Conservative Ambiguity: Time, History and Tradition

Many marginalized groups’ rights in the United States are linked to the legal precedents set in the fight for abortion rights. If the Alito opinion is adopted, it will pave the way for the abolition of other unenumerated rights one by one.

Each year, the number of anti-LGBTQ bills introduced has climbed from 41 in 2018 to 238 in less than three months of 2022.

This is almost half the amount of sexual and reproductive health bills introduced during the same time period in anticipation of the Supreme Court overturning Roe v Wade

And this year’s high number follows what some groups termed the “worst year in recent history for LGBTQ state legislative attacks,” with 191 bills submitted in 2021.

The draft opinion by Justice Alito to end 49 years of women’s autonomy also argues that only those rights “deeply rooted in the Nation’s history and tradition” deserve its protections.

Translation: There is no freedom from state control that cannot be revoked if conservatives find it personally objectionable.

Alito appears to be laying the groundwork for a case that might reverse eight years of same-sex marriage.

Though Alito writes, “nothing in this opinion should be interpreted to cast doubt on precedents that do not concern abortion,” Alito’s words are completely meaningless given that Alito previously claimed that the Court’s shadow-docket ruling on the Texas abortion restriction had no impact on Roe and did not invalidate the right to abortion in Texas.

Alito is also disingenuous.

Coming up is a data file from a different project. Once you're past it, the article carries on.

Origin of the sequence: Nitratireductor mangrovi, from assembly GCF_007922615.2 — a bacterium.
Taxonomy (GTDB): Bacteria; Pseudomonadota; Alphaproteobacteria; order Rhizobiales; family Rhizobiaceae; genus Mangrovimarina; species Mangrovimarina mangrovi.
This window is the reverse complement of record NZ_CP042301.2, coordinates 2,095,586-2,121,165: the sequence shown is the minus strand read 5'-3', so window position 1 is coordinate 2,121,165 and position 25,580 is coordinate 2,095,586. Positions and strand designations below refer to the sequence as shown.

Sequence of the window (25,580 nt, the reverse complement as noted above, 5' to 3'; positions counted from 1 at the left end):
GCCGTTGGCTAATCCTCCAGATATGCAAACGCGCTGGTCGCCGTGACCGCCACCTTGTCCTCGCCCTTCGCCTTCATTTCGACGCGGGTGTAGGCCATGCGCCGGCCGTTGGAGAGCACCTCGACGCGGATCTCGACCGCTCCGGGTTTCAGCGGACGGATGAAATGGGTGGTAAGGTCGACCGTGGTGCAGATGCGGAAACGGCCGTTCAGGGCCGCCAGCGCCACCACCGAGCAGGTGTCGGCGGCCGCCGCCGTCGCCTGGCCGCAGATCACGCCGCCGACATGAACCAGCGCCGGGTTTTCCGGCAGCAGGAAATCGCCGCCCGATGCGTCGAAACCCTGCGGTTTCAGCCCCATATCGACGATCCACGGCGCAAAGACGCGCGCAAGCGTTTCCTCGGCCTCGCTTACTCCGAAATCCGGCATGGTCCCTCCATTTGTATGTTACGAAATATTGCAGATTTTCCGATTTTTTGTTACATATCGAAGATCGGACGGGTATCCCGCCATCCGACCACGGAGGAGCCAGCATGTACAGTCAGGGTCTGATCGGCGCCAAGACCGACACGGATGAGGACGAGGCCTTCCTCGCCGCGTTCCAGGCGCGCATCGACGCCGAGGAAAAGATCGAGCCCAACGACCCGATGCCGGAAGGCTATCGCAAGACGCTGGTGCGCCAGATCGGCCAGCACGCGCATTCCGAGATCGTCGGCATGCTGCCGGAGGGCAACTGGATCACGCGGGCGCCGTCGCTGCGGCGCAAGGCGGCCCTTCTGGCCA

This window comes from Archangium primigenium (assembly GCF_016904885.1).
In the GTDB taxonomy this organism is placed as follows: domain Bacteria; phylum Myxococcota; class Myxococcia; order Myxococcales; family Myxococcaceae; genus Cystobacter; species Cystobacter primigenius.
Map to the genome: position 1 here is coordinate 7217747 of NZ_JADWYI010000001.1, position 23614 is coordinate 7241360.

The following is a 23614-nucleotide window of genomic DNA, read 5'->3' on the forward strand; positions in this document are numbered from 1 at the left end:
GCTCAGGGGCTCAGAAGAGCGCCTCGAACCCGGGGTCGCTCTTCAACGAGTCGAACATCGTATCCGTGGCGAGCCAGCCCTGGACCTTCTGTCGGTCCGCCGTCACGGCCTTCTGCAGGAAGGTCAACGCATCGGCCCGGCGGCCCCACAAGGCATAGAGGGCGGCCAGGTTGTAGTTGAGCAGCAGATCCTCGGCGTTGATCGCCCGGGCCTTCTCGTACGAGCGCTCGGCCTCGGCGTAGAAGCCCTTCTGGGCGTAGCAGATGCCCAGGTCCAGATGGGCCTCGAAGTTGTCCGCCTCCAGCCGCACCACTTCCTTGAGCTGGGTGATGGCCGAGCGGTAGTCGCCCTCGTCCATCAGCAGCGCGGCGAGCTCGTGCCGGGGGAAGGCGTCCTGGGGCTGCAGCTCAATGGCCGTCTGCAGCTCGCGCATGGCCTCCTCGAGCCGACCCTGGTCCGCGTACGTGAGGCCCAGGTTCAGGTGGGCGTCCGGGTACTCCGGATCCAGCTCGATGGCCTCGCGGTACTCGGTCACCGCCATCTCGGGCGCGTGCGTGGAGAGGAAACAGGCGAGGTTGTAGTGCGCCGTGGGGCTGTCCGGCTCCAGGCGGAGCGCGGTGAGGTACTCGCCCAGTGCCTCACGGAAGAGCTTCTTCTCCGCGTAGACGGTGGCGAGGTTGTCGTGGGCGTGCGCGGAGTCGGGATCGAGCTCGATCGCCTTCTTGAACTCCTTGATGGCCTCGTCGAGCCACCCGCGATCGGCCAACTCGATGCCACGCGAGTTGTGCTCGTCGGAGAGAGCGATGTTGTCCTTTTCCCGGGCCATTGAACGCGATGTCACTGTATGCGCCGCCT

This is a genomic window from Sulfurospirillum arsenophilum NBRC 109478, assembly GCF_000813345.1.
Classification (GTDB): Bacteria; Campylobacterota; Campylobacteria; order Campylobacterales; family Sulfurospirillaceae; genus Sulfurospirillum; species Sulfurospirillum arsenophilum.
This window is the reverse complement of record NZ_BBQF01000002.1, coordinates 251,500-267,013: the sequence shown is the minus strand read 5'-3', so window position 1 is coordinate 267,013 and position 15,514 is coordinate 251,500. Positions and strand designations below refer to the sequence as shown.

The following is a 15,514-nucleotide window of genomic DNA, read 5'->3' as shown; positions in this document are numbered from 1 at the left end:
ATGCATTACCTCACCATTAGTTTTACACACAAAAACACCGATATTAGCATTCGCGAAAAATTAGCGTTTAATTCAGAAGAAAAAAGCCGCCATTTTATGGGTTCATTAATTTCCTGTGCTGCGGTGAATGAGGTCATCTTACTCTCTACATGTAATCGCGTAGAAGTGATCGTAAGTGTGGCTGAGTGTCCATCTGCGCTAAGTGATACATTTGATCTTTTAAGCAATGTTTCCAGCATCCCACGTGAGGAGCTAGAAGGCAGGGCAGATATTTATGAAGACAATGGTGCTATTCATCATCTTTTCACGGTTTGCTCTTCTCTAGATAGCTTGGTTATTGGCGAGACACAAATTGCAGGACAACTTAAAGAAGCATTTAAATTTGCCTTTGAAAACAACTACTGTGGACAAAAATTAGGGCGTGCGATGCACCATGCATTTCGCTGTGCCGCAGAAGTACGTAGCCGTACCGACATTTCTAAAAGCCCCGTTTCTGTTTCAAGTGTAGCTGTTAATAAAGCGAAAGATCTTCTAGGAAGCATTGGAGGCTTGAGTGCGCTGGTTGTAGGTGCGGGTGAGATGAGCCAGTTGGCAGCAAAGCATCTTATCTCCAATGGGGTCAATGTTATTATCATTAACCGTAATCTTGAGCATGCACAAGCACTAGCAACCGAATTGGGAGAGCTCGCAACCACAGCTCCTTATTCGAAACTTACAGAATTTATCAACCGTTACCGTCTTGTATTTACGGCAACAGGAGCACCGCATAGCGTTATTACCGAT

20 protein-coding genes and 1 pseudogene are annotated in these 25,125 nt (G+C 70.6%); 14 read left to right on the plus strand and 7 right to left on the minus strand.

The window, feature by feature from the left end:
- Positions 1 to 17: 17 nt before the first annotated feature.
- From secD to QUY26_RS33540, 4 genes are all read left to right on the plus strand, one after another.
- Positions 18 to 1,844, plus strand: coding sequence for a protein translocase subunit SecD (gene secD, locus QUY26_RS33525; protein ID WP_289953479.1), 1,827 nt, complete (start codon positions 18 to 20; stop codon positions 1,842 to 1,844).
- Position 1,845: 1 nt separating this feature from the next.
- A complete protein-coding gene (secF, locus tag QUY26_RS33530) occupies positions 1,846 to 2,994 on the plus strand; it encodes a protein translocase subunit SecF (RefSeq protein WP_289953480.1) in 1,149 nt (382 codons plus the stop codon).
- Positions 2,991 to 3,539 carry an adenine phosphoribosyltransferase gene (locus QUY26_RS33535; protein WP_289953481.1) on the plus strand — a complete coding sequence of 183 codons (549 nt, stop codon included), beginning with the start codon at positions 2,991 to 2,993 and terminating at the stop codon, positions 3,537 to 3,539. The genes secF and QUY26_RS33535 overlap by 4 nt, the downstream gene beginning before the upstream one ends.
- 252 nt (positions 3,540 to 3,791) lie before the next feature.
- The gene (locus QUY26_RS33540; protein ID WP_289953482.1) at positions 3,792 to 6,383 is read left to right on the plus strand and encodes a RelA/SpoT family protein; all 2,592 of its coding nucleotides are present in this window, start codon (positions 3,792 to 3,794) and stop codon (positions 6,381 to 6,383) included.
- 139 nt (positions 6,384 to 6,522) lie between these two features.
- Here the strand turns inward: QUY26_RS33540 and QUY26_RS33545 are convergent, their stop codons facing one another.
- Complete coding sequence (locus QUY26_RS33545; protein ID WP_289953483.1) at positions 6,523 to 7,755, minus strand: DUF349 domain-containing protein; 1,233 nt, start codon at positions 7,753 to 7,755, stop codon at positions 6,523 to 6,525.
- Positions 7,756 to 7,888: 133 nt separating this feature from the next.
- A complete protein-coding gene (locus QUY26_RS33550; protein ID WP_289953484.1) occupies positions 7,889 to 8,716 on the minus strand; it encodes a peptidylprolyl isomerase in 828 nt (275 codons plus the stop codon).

Other rights, like Roe, are anchored on the right to privacy. Unenumerated rights, according to Supreme Court history and tradition, include key rights such as the freedom to travel, the right to vote, the right to keep personal issues private, and the right to make crucial decisions concerning one’s health care or body.

If Roe‘s 49-year history is viewed as a faulty unenumerated right that is not “anchored in the Nation’s history and tradition,” then these other liberties are likewise at risk at the whims of conservatives.

The “it could never happen” crowd can kindly take a seat.

Let’s not reason ourselves into a false sense of security.

“Deeply rooted in the Nation’s history and tradition” is an ambiguous term that raises the question, “How long is long enough to become “deeply rooted in the Nation’s history in tradition?”

[For the time being, I’ll sidestep the question of “Deeply rooted in the Nation’s history and tradition according to whom?” because the recent conservative push toward narrowing the scope of what makes history is a massive undertaking in and of itself.]

Just last month, Arizona Republicans established (out of thin air) an unenumerated right for parents “to direct their children’s upbringing, education, health care, & mental health” in public (not private) schools.

The Court expanded prohibitions against arbitrary searches and seizures to electronic wiretapping equipment 55 years ago, reversing the Nation’s 28-year tradition of free rein for police to tap into any phone line if they “suspected” unlawful behavior.

The Supreme Court was still allowing states to dictate how people get it on — or not — in the bedroom within the last 20 years.

The Court found that criminalizing private homosexual activity between consenting adults violated the Fourteenth Amendment‘s Due Process Clause just 19 years ago.

Due to the fact that the Nation’s tradition of state laws rarely criminalized sodomy between heterosexual couples and only targeted gay men, the Court utilized the Equal Protection Clause to overturn its own 28-year tradition enabling states to punish sodomy.

Just 26 years ago, the Supreme Court ruled that a state could not continue the Nation’s tradition of modifying its constitution to deny homosexuals the same basic legal protections as heterosexuals under the Equal Protection Clause of the Fourteenth Amendment.